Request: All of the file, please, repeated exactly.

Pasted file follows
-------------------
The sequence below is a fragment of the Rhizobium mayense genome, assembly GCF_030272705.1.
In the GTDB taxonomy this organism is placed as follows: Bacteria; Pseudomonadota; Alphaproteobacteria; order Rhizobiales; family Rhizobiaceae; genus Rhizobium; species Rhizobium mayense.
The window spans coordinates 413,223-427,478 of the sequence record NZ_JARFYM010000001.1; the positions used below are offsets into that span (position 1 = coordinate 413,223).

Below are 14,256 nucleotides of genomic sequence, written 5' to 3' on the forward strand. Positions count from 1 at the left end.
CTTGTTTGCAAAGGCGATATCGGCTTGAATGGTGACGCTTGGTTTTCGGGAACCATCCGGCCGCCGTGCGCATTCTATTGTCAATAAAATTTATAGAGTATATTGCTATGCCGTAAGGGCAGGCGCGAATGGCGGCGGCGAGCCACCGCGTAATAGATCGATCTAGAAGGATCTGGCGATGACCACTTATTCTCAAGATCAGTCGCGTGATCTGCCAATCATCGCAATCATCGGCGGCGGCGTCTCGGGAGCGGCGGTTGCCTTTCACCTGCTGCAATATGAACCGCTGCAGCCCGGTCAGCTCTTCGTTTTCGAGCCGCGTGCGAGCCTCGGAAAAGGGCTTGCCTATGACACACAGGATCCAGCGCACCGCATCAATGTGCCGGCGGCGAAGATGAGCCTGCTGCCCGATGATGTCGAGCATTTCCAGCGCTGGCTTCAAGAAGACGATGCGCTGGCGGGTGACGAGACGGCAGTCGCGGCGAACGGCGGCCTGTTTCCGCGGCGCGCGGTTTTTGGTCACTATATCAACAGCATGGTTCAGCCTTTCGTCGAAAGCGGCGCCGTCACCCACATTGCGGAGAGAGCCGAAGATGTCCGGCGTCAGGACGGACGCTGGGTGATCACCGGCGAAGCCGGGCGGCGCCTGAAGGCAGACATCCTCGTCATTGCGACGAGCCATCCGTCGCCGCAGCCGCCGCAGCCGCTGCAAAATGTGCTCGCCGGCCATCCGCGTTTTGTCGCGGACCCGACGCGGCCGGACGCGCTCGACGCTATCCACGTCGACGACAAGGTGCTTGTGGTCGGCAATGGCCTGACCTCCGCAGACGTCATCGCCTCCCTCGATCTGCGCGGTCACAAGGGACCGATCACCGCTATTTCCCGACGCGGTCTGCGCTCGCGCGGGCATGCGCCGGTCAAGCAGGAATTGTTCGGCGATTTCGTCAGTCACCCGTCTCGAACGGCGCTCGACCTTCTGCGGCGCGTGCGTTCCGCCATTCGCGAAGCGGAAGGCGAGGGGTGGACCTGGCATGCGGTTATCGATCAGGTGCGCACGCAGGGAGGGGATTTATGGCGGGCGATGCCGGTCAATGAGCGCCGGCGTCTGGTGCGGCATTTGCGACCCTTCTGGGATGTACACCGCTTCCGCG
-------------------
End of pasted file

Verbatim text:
The sequence below is a fragment of the Rhizobium mayense genome, assembly GCF_030272705.1.
In the GTDB taxonomy this organism is placed as follows: Bacteria; Pseudomonadota; Alphaproteobacteria; order Rhizobiales; family Rhizobiaceae; genus Rhizobium; species Rhizobium mayense.
The window spans coordinates 413,223-427,478 of the sequence record NZ_JARFYM010000001.1; the positions used below are offsets into that span (position 1 = coordinate 413,223).

Below are 14,256 nucleotides of genomic sequence, written 5' to 3' on the forward strand. Positions count from 1 at the left end.
CTTGTTTGCAAAGGCGATATCGGCTTGAATGGTGACGCTTGGTTTTCGGGAACCATCCGGCCGCCGTGCGCATTCTATTGTCAATAAAATTTATAGAGTATATTGCTATGCCGTAAGGGCAGGCGCGAATGGCGGCGGCGAGCCACCGCGTAATAGATCGATCTAGAAGGATCTGGCGATGACCACTTATTCTCAAGATCAGTCGCGTGATCTGCCAATCATCGCAATCATCGGCGGCGGCGTCTCGGGAGCGGCGGTTGCCTTTCACCTGCTGCAATATGAACCGCTGCAGCCCGGTCAGCTCTTCGTTTTCGAGCCGCGTGCGAGCCTCGGAAAAGGGCTTGCCTATGACACACAGGATCCAGCGCACCGCATCAATGTGCCGGCGGCGAAGATGAGCCTGCTGCCCGATGATGTCGAGCATTTCCAGCGCTGGCTTCAAGAAGACGATGCGCTGGCGGGTGACGAGACGGCAGTCGCGGCGAACGGCGGCCTGTTTCCGCGGCGCGCGGTTTTTGGTCACTATATCAACAGCATGGTTCAGCCTTTCGTCGAAAGCGGCGCCGTCACCCACATTGCGGAGAGAGCCGAAGATGTCCGGCGTCAGGACGGACGCTGGGTGATCACCGGCGAAGCCGGGCGGCGCCTGAAGGCAGACATCCTCGTCATTGCGACGAGCCATCCGTCGCCGCAGCCGCCGCAGCCGCTGCAAAATGTGCTCGCCGGCCATCCGCGTTTTGTCGCGGACCCGACGCGGCCGGACGCGCTCGACGCTATCCACGTCGACGACAAGGTGCTTGTGGTCGGCAATGGCCTGACCTCCGCAGACGTCATCGCCTCCCTCGATCTGCGCGGTCACAAGGGACCGATCACCGCTATTTCCCGACGCGGTCTGCGCTCGCGCGGGCATGCGCCGGTCAAGCAGGAATTGTTCGGCGATTTCGTCAGTCACCCGTCTCGAACGGCGCTCGACCTTCTGCGGCGCGTGCGTTCCGCCATTCGCGAAGCGGAAGGCGAGGGGTGGACCTGGCATGCGGTTATCGATCAGGTGCGCACGCAGGGAGGGGATTTATGGCGGGCGATGCCGGTCAATGAGCGCCGGCGTCTGGTGCGGCATTTGCGACCCTTCTGGGATGTACACCGCTTCCGCG